So far so easy. The tourist treatment. Now I had to drive to the village and the home where I grew up. Still hating the thought of it as I was edging closer, fearing that regret for what was loved and lost would take over. And then there it was: the castle and the pond where we went skating; then the garden appeared in view, and finally, a glimpse of the house itself. I stopped the car in front of the drive and peered in. You couldn’t see much, just as I remembered it. The house is nestled behind tall hedges, trees and bushes, which all still looked familiar. Waves of emotions crashed over me, all different hues. I drove around the back, where I could only glimpse into the garden but not make out the house. I sat there for a while until the seas inside me calmed down. Then I told my husband I was glad we had visited. The dread I had felt before, linked to the bad memories of the final year or so of us living there, was being pushed down below overlays of the many more memories of all the wonderful years there. Growing up there was a privilege: we enjoyed a space and freedom my children couldn’t dream of. We waged wars with the other children throughout the village, built camps and rope bridges in the garden, built dams in the brook down the road. I wished I had brought my walking boots so I could trace back some of my favourite walks. It is beautiful out there. Too muddy without boots right now, but it gives me a reason to go back. I might even take the children to see where their roots lie. Because now I feel freed to do so and enjoy it.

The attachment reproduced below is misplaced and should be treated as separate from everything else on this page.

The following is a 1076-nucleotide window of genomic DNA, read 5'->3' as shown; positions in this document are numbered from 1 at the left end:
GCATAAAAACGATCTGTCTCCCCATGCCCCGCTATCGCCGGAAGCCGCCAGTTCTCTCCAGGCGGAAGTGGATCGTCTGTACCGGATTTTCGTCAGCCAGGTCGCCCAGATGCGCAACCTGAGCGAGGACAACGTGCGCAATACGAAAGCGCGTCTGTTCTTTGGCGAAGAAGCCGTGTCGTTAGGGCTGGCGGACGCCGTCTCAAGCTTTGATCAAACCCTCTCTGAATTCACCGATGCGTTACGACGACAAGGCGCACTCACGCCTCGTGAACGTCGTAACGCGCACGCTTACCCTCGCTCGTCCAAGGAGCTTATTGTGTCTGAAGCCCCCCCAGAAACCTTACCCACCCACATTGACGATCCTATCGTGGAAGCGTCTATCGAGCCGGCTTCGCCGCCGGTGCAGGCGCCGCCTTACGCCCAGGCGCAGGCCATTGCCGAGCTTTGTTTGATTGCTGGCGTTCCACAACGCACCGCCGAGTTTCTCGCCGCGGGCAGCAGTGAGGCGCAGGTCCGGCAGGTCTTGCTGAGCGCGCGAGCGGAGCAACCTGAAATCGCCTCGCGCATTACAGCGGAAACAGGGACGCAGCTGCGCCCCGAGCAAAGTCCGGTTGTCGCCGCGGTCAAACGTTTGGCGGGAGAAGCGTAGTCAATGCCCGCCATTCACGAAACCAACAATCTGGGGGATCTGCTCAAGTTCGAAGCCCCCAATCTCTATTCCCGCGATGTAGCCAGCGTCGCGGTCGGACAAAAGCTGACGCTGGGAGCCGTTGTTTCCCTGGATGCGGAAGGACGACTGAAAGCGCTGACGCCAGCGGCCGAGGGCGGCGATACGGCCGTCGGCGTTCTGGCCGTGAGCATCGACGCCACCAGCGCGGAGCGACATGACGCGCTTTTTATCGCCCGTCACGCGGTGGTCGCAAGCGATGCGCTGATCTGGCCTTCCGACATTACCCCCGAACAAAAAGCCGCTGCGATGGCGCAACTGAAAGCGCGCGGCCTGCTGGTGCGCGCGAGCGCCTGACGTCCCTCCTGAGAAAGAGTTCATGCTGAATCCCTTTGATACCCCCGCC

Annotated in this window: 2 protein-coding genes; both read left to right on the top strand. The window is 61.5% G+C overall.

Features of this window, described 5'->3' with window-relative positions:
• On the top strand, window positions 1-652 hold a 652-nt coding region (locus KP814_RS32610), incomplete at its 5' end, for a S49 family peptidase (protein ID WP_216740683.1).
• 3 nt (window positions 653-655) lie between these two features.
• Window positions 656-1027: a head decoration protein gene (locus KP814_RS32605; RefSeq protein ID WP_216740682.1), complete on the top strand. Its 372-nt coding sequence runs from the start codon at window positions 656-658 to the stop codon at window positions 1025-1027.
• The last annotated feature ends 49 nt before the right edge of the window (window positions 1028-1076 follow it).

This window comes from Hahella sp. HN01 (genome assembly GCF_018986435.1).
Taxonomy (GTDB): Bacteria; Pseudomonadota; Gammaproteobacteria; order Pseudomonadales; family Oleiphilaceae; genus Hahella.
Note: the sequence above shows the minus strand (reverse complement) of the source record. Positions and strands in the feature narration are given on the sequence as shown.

Somewhat paradoxically, my restored connection with my childhood home has made me even more comfortable being at home where I am now. I feel as if I have been given a bright new room to keep my childhood memories in, one I can visit and feel good about, but only a room in my existence alongside so many others.